The trend of increasing clock speeds has led to the problem that CPUs require data at a faster rate than memories are able to supply it.
From a software point of view, the currently available calculation resources of computer systems require the utilization of various paradigms such as object-orientation programming, generic programming, functional programming, and meta-programming, as introduced in Section 4.2, to obtain an overall high performance. The most important parts of how to achieve high performance in C++ can be summarized on the one hand by static parametric polymorphism [143,94,144] for a global optimization with inlined function blocks, and on the other hand by lightweight object optimization  which enables allocation of simple objects to registers. This has already been demonstrated in the field of numerical analysis, yielding figures comparable to Fortran [145,100,47], the previously undisputed candidate for this kind of calculation. The C and Fortran languages do not offer techniques for a variable degree of optimization, such as controlled loop unrolling [146,143]. Such tasks are left to the compiler. Therefore, libraries have to use special techniques as employed by ATLAS  or have to rely on manually tuned code elements which have been assembled by domain experts or the vendors of the microprocessor architecture used. Thereby, a strong dependence on the vendor of the microprocessor is incurred. In short, these methods greatly complicate the development process of orthogonal high performance libraries.
To analyze the performance of the implemented GSSE approach on various computer systems, the maximum achievable performance is summarized in the following table, which shows the CPU types, the amount of RAM, and the compilers used. A balance factor (BF) is evaluated by dividing the maximum MFLOPS measured by ATLAS  by the maximum memory band width (MB) in megabytes per second measured with STREAM . This factor states the relative cost of arithmetic calculations compared to memory access.
|P4||1 x 2.8 GHz||2 GB||4.0.3||2310.9||3045.8||0.7|
|AMD64||1 x 2.2 GHz||2 GB||3.4.4||3543.0||2667.7||1.2|
|IBMP655||8 x 1.5 GHz||64 GB||4.0.1||16361.7||4830.4||3.4|
|G5||4 x 2.5 GHz||8 GB||4.0.0||24434.0||3213.3||7.6|
|Intel Core E6600||2 x 2.4 GHz||2 GB||4.1.2||12404.0||4047.2||3.1|
|AMD X2 5600+||2 x 2.8 GHz||2 GB||4.1.2||17773.45||3692.2||4.8|
The first analysis concerns to the topological traversal for different dimensional cell complex types. First a typical representative of a 0-cell complex, e.g., an array, is traversed. The C++ STL containers, such as vector or list, are representatives and are schematically depicted in Figure 7.12, where the points represent the cells on which data values are stored.
To investigate the abstraction penalty of the generic code a simple C
implementation is used without any generic overhead compared to the
GTL. The next code snippet presents the C source code for a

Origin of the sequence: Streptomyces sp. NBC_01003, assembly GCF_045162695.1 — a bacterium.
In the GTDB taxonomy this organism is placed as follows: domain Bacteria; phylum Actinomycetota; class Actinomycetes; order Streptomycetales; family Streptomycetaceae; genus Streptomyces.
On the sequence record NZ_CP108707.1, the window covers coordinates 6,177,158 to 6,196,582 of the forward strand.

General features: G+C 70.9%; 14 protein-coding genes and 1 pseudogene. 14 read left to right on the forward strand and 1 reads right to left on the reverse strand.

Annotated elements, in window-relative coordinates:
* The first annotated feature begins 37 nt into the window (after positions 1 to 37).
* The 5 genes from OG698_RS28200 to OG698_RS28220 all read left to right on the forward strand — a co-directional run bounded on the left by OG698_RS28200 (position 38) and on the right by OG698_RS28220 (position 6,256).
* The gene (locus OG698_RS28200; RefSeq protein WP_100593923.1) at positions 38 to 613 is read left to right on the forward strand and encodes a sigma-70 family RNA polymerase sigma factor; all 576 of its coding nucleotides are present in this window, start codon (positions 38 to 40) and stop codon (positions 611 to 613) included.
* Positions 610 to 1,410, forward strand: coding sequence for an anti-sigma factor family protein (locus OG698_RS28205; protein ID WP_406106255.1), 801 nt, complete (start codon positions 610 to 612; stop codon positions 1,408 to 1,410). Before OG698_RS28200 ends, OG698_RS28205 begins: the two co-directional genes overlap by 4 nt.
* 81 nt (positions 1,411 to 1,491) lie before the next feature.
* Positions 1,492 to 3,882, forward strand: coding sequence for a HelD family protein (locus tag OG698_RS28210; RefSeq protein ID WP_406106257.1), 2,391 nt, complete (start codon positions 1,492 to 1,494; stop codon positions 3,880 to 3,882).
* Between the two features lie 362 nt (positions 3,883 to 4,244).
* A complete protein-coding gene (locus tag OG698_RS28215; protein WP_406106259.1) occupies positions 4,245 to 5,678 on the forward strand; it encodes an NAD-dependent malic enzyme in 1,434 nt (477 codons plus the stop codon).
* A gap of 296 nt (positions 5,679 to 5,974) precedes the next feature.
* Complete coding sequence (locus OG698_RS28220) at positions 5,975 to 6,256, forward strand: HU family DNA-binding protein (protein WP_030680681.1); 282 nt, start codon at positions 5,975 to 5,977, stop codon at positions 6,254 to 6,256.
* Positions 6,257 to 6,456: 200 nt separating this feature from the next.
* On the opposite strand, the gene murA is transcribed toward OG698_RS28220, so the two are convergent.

three-dimensional 0-cell complex (cube) and is followed by the generic
Figures 7.13-7.16 present results obtained on four computer systems. As can be seen, the performance is comparable on different systems without incurring an abstraction penalty from the highly generic code when compared to a simple C implementation.
The source code snippets from Section 7.1.2 are used as the corresponding implementations.
The second analysis is related to the analysis of the abstraction penalty of the generic functor library. Due to the use of meta-programming and its evaluation at compile-time, the calculation associated with the specified equations can be highly optimized for the whole application by the compiler . As a base foundation the Blitz++ benchmark system is used which uses a vector operation (DAXPY) , evaluated with different vector sizes for . The influence on different machines can be clearly separated into the system-related differences and the compiler-based differences. Therefore, the first benchmarks are related to different compiler versions of the GCC. Next, a comparison of all machines is given.
For a rigorous analysis, different implementations in C++ are analyzed and compared to a hand-optimized Fortran 77 implementation on different computer architectures:
present the given benchmarks for the P4 and the AMD X2.
As can be seen, the GSSE performs well with recent compilers such as the GCC 4.2.1 compiler generation. Another important point can be seen. The overall computer performance has doubled within the last two years.
To analyze the dependence on the machine in more detail, the best possible compiler generation is used on all the machines and the results are provided in Figures 7.28-7.31.
Although the machine information of the Intel Core is superior to the AMD X2 system, the overall benchmarks show that the GSSE performs best on the AMD X2 with a recent compiler. A wide variety of optimization possibilities are thereby available. Recent developments and research have focused on the process of automation for this type of optimization for several architectures and compilers by the introduction of a concept called composer .